Annual Conference

The Parent-Child Home Program National Center sponsors an Annual Conference which takes place in the spring. The two-day conference features workshops for both Site Coordinators and Early Learning Specialists, and is designed to provide professional development for PCHP staff. Site Coordinators (and, if possible, Early Learning Specialists) are strongly encouraged to attend. Many of the workshops cover topics of interest to anyone working in the early childhood or home visiting field, and is open to all of those who are interested.


The 2017 Conference will be held from May 8-9 at the Long Island Marriott in Uniondale, NY. 


2017 Keynote Speakers 

Al Race, is Chief Knowledge Officer and Deputy Director of the Center on the Developing Child at Harvard University. A member of the Center’s senior leadership for 10 years, his focus is on how to use the knowledge generated by the Center’s work in order to transform the landscape in which science-based innovation for children and families facing adversity can thrive and grow. As a senior spokesperson for the Center, he helps scientists, researchers, students, the media, and other thought leaders improve their communication of the science of child development and science-based innovation. He also leads the Center’s knowledge translation, communication, and public engagement portfolios, including the development and execution of strategic communications plans, communications research, publications, and new media products. He guides the team that produces the Center’s website, which now averages nearly 4,600 video views and paper downloads each day and nearly 80,000 visitors each month from 200 countries.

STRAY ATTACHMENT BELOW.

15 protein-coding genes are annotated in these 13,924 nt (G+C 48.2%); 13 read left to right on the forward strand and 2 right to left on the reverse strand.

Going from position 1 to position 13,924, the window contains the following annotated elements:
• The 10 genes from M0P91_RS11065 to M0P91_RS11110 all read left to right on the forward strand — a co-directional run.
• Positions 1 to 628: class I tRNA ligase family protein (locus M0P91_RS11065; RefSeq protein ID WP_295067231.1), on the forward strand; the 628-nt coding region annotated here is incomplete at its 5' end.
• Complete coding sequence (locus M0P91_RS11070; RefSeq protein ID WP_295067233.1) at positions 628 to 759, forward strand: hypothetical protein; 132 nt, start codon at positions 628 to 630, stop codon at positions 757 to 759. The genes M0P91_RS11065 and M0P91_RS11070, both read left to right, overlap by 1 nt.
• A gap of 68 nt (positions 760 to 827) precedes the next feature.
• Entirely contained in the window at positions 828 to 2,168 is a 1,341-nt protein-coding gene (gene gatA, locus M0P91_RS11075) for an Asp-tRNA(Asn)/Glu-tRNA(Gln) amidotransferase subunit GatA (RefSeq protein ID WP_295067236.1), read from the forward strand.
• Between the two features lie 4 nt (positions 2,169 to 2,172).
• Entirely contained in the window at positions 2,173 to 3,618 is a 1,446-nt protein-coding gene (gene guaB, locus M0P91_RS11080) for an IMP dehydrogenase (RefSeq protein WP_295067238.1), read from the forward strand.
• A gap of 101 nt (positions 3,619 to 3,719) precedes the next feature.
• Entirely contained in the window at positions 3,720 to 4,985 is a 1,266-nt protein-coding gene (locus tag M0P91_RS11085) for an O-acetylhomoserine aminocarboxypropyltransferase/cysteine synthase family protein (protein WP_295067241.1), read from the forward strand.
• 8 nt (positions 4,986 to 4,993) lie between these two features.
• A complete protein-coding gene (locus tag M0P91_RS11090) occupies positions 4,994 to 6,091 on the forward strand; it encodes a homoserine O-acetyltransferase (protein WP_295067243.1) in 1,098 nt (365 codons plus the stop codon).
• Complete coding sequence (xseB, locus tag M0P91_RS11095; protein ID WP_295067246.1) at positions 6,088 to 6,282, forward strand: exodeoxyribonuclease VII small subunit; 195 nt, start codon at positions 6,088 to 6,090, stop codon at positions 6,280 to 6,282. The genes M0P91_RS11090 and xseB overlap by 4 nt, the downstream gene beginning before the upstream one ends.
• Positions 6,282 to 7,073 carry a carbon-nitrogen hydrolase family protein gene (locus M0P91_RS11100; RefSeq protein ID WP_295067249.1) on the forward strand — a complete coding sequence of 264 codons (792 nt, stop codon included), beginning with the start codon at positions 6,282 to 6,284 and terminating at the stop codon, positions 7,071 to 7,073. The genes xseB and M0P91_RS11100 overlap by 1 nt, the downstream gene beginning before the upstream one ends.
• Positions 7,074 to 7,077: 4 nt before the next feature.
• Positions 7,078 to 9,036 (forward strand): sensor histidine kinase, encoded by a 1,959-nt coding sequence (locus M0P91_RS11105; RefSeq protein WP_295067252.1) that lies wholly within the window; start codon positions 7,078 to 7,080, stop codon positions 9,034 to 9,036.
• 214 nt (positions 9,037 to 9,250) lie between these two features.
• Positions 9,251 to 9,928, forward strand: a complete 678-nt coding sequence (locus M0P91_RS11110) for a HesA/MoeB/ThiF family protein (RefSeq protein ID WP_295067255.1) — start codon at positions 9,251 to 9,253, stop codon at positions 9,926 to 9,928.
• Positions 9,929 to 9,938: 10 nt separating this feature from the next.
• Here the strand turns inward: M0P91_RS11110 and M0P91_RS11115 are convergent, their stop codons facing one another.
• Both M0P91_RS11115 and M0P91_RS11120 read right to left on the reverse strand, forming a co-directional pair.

“The Brain Architecture Game: Every Brain Tells a Story “: The Brain Architecure Game is a tabletop game experience that builds understanding of the powerful role of experiences on early brain development – what promotes it, what derails it, and with what consequences for society. A facilitated discussion concludes the game and establishes a strong, shared frame for productive conversations on a range of early childhood issues, policies and programs.


Margaret Caspe,  PhD, is the Director of Research and Professional Learning at the Global Family Research Project. Her research focuses on how families, early childhood programs, schools, and communities support children’s learning. As part of the HFRP team, Margaret co-leads the Libraries for the 21st Century: It’s a Family Thing project and develops materials to prepare educators for family engagement. She is co-editor of Promising Practices for Engaging Families in Literacy and author of a variety of reports and articles including Engaging Families in the Child Assessment Process. Margaret received her PhD in Applied Psychology from The Steinhardt School of Culture, Education and Human Development at New York University and she holds an Ed.M. from the Harvard Graduate School of Education. Prior to joining HFRP she was Director of Early Childhood Programs at Children’s Aid Society in New York City. She is based in New Jersey where she and her 3 daughters count reading among their favorite family activities.